Recently, we published our massive interview with head of Microsoft Flight Simulator Jorg Neumann, who provided a lot of new info about the present and future of the sim. Recently, also received lots of new details about upcoming content including two new aircraft and a world update focused on Nordic countries.
If you’d like to read more about Microsoft Flight Simulator add-ons, you can enjoy our recent reviews of Chongqiung, Manila Airport, Santiago Airport, the Frankfurt City Pack, Key West Airport, the Okavango Delta, Bali Airport, London Oxford Airport, Berlin Brandenburg Airport, the CRJ 550/700, the PA-28R Arrow III, Kristiansand Airport, Macau City & Airport, Bonaire Flamingo Airport, Milano Linate Airport, the Singapore City Pack, Tokyo Narita Airport, Yao Airport, the F-15 Eagle, the Paris City Pack, Greater Moncton Airport, Tweed New Haven Airport, Santorini Airport, Sydney Airport, Helsinki-Vantaa Airport, Reggio Calabria Airport, Bastia Poretta Airport, Munich Airport, Paris Orly Airport, Newcastle International Airport, Sankt Johann Airfield, Dublin International Airport, and Seoul City Wow. We also have a beta preview of Singapore Changi airport.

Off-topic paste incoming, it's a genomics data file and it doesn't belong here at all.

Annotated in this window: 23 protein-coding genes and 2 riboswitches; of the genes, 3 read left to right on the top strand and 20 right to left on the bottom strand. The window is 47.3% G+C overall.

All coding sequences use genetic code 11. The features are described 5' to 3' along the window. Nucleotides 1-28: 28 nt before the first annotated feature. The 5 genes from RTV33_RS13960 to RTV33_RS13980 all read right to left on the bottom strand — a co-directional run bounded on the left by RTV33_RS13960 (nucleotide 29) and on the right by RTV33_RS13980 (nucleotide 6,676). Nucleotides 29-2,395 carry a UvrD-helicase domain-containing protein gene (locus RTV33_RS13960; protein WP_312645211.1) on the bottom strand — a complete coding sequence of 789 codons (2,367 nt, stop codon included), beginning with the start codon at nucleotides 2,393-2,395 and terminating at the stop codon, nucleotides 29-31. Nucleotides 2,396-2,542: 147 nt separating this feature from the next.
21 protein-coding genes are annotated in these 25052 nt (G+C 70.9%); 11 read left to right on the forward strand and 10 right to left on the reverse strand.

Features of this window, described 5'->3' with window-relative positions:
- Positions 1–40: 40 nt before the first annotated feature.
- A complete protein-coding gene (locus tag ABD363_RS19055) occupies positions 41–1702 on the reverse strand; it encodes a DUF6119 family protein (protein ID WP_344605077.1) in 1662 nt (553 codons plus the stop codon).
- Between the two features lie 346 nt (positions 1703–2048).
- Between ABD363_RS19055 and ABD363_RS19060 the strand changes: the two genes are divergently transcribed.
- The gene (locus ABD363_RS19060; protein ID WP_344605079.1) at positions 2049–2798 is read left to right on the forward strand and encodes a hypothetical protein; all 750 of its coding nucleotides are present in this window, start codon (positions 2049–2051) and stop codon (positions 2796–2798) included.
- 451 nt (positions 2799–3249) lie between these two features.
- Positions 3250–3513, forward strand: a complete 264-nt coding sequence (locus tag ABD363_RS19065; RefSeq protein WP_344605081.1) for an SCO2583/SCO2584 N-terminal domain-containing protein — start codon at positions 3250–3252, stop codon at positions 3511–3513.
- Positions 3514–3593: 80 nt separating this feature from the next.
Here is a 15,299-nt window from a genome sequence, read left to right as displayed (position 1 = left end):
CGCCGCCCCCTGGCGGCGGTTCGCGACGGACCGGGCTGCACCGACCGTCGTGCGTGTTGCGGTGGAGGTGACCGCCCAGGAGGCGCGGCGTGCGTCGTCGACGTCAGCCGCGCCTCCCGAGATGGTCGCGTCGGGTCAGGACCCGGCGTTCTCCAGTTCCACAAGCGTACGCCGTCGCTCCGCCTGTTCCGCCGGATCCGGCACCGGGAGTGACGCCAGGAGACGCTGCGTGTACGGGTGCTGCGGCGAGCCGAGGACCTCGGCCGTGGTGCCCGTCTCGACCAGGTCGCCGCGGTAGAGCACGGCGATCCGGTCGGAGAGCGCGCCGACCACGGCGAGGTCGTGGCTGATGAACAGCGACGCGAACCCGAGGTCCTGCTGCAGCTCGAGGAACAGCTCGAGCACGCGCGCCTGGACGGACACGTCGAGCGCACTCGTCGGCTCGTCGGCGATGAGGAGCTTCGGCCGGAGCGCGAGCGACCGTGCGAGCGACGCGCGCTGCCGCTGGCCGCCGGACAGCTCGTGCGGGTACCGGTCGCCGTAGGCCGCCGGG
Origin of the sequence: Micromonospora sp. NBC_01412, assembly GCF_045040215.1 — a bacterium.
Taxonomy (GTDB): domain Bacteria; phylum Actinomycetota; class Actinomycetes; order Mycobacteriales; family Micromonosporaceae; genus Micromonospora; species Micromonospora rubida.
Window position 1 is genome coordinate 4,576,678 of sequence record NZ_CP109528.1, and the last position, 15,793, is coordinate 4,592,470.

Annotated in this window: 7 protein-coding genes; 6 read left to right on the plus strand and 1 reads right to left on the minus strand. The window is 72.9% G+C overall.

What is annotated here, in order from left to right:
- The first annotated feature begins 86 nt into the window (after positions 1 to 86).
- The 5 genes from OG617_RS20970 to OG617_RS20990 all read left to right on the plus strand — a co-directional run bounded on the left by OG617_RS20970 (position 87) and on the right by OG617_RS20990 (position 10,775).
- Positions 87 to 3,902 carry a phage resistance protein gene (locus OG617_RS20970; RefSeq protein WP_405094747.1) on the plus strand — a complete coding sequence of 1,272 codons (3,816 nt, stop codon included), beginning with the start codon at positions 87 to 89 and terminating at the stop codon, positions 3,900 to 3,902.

If you want to learn more about the game itself, you can read our review that will tell you everything you need to know about Asobo Studio’s game.
Microsoft Flight Simulator is already available for Windows 10 and Steam and will release in summer 2022 for Xbox Series X ad Series S.